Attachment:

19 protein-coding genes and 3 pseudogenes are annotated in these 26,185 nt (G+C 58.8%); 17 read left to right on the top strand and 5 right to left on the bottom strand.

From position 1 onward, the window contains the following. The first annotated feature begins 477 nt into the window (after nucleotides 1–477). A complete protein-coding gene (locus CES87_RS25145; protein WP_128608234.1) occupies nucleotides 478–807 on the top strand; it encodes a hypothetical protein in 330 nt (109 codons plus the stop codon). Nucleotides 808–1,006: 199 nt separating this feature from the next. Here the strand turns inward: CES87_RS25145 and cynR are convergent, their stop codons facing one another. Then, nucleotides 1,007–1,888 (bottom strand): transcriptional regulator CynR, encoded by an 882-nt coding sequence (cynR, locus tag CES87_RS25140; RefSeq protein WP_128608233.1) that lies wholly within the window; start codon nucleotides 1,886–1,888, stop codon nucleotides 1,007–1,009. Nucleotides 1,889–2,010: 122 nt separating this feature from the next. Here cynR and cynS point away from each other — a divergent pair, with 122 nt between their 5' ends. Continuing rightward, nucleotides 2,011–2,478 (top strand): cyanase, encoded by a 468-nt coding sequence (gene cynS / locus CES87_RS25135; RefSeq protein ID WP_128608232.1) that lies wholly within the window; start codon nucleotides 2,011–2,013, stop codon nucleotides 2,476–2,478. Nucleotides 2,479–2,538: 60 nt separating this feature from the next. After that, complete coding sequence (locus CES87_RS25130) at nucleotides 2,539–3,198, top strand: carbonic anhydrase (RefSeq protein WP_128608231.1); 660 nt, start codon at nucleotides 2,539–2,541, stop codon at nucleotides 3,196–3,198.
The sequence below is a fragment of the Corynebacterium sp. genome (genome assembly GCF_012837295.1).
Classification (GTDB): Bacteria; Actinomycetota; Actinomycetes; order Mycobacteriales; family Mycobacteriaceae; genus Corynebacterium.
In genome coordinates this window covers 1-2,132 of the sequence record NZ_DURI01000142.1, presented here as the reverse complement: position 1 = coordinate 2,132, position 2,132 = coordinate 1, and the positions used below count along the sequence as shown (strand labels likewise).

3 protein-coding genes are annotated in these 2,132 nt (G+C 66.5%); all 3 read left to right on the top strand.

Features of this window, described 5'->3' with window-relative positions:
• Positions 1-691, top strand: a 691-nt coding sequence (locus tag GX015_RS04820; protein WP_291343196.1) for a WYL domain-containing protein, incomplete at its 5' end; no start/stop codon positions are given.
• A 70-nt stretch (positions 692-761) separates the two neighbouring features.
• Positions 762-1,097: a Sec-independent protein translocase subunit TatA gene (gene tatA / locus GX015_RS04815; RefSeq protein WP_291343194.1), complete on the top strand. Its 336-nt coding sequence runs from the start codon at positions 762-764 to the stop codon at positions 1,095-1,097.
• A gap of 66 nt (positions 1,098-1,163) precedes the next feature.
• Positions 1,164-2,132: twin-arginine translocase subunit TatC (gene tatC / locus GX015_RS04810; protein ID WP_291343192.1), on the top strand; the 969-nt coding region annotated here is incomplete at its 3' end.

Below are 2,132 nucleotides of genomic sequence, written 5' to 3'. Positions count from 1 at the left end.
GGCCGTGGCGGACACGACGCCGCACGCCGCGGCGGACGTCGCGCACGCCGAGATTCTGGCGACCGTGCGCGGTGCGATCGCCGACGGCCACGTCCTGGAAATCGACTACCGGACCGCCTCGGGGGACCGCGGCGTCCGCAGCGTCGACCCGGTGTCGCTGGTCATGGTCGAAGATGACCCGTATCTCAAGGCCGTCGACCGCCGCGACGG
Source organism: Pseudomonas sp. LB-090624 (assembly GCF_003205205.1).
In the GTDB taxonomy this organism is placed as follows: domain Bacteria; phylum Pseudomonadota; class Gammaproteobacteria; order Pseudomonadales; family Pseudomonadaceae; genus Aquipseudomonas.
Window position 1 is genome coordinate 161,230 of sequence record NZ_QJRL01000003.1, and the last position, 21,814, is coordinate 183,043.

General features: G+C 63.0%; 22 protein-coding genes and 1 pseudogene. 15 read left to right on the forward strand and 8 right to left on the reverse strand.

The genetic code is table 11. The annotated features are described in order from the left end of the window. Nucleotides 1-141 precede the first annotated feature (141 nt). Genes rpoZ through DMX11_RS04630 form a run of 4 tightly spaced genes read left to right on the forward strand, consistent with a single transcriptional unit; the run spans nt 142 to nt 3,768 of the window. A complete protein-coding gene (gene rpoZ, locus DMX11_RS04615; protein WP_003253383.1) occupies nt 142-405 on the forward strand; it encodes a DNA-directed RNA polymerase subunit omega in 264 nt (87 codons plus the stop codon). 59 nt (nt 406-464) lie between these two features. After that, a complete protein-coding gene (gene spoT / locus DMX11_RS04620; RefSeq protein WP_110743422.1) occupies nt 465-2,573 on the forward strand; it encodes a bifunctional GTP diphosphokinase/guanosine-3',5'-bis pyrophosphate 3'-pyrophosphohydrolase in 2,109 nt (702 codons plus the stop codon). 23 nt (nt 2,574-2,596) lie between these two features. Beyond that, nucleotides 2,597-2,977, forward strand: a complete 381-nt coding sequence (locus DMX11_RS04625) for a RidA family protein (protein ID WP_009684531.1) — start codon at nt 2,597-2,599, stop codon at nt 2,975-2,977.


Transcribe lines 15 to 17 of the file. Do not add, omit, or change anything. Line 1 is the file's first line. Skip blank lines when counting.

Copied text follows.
Source organism: Pseudomonas sp. LB-090624 (assembly GCF_003205205.1).
In the GTDB taxonomy this organism is placed as follows: domain Bacteria; phylum Pseudomonadota; class Gammaproteobacteria; order Pseudomonadales; family Pseudomonadaceae; genus Aquipseudomonas.
Window position 1 is genome coordinate 161,230 of sequence record NZ_QJRL01000003.1, and the last position, 21,814, is coordinate 183,043.